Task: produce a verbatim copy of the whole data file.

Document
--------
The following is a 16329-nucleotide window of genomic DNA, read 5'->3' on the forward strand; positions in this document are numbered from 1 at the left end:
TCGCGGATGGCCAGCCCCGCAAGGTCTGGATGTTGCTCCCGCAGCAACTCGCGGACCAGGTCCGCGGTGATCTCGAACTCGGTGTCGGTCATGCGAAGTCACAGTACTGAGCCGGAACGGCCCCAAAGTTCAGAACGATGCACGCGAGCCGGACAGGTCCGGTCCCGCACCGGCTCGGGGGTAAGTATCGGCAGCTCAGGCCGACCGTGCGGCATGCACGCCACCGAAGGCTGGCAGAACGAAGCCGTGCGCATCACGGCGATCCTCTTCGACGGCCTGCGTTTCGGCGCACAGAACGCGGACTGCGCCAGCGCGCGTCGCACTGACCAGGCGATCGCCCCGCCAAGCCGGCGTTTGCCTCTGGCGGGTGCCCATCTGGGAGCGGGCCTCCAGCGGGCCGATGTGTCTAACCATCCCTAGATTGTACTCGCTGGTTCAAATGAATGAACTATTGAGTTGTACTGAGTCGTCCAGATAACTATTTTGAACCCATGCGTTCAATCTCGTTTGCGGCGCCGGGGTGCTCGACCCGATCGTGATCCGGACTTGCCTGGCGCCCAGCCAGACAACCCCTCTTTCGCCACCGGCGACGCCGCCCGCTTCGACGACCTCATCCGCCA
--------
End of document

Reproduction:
The following is a 16329-nucleotide window of genomic DNA, read 5'->3' on the forward strand; positions in this document are numbered from 1 at the left end:
TCGCGGATGGCCAGCCCCGCAAGGTCTGGATGTTGCTCCCGCAGCAACTCGCGGACCAGGTCCGCGGTGATCTCGAACTCGGTGTCGGTCATGCGAAGTCACAGTACTGAGCCGGAACGGCCCCAAAGTTCAGAACGATGCACGCGAGCCGGACAGGTCCGGTCCCGCACCGGCTCGGGGGTAAGTATCGGCAGCTCAGGCCGACCGTGCGGCATGCACGCCACCGAAGGCTGGCAGAACGAAGCCGTGCGCATCACGGCGATCCTCTTCGACGGCCTGCGTTTCGGCGCACAGAACGCGGACTGCGCCAGCGCGCGTCGCACTGACCAGGCGATCGCCCCGCCAAGCCGGCGTTTGCCTCTGGCGGGTGCCCATCTGGGAGCGGGCCTCCAGCGGGCCGATGTGTCTAACCATCCCTAGATTGTACTCGCTGGTTCAAATGAATGAACTATTGAGTTGTACTGAGTCGTCCAGATAACTATTTTGAACCCATGCGTTCAATCTCGTTTGCGGCGCCGGGGTGCTCGACCCGATCGTGATCCGGACTTGCCTGGCGCCCAGCCAGACAACCCCTCTTTCGCCACCGGCGACGCCGCCCGCTTCGACGACCTCATCCGCCA